On philosophy

February 7, 2016

When I was a language assistant in France, many years ago, I borrowed a school philosophy textbook and read it. It was an eye-opener, a revelation: sixth-formers were expected to follow a basic outline course in philosophy! The book was a great help with the remainder of my university studies, and I still occasionally go back to the notes I made from it, as a basic starting-point. Why didn’t we get to do this in England?

I’ve never made any systematic study of philosophy; some aspects still give me a headache when I try to think about them. And yet it’s fascinating stuff, and for me it has always, inevitably been linked with a spiritual journey, and has therefore overlapped with a more than passing interest in theology; aspects of theology are also capable of making my brain hurt…

As humans, we are uniquely conscious of our eventual and inevitable mortality; the question of how to face this bravely, with awareness, is surely the key to much of our species’ thinking through the ages. How do we seek to live well, to feel satisfied and even contented in what we do and achieve in our limited allocation of mortal time? How do we accept our approaching end? What is there to think and believe about the nature of the world, the universe and its purpose – if there is one?

My limited acquaintance with various thinkers hasn’t produced any magic answers. The wisdom of different cultures has varied through time: the Greeks and Romans seem to have sought to accept and become resigned to our lot; the Chinese look at how to live a good and virtuous life (which I find helpful most of the time). Christianity and Islam, being more religious than merely philosophical belief systems, urge followers to think of the possible hereafter and its rewards or punishments, and have ended up creating temporal systems with enormous amounts of power over both followers and non-followers. And more recently, as our scientific knowledge has advanced by leaps and bounds (though perhaps further in the minds of non-scientists than with scientists themselves) has emerged a tendency to shrink God and the religious or spiritual, or even to seek to eliminate them completely; science becomes the god instead… and yet, such an approach has just as many limitations as what it seeks to replace, if not more, as well as apparently permitting the pillaging of the planet along the way.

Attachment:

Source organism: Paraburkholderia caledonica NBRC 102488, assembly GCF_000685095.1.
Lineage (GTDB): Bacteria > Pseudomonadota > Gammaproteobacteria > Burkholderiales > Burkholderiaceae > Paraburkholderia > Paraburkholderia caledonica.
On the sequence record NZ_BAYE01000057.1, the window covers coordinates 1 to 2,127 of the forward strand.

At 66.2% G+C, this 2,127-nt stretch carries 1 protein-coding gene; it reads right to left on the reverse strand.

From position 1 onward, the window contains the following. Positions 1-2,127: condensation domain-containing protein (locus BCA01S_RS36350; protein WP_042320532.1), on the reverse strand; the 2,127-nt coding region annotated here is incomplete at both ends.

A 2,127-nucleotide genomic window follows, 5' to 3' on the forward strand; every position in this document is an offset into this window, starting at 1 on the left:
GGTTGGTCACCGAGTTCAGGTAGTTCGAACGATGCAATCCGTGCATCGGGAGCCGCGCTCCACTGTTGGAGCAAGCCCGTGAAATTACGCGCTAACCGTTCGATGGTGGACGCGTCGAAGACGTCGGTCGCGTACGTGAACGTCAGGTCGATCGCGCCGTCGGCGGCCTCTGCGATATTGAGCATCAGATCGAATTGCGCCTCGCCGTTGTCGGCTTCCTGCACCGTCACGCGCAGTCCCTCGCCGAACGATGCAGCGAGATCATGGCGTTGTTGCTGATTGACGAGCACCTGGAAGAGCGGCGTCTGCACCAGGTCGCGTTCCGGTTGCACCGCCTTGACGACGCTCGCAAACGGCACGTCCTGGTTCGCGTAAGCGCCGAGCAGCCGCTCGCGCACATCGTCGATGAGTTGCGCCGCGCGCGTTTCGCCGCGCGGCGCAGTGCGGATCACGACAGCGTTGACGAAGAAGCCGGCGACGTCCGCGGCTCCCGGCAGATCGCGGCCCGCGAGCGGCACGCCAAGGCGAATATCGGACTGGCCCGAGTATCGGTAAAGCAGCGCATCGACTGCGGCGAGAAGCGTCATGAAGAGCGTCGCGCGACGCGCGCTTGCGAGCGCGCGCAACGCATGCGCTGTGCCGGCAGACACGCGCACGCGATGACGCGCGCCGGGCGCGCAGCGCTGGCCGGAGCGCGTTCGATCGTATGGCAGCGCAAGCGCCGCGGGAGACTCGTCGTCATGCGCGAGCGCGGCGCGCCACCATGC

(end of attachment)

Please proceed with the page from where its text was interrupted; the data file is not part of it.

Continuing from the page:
Having long had a very logical and rational streak in me, I have striven to understand a solely material world and failed: there is, for me a higher plane which for need of a better word I call spiritual; there are higher things and more complex questions than our limited intellects can fathom.

Philosophy also posits the possibility of perfectibility, which brings us back to the utopian yearnings I wrote of a few days ago. There is a very powerful drive to individual fulfilment, which is inevitably at cross-purposes with our social nature which seeks to co-operate with our fellow-creatures for our greater good. It appears to me that sometimes Western philosophy is very limited in its outlook, in the sense that it originates from, and reflects that currently very powerful part of the world that calls the shots for everyone on the planet; the individualist strand is justified (justifies itself) and achieves a hegemonic position, as supposedly leading to the greatest wealth and profit, determining the political, social and economic lives of everyone. Where that leaves me is – are we asking ourselves the right questions?

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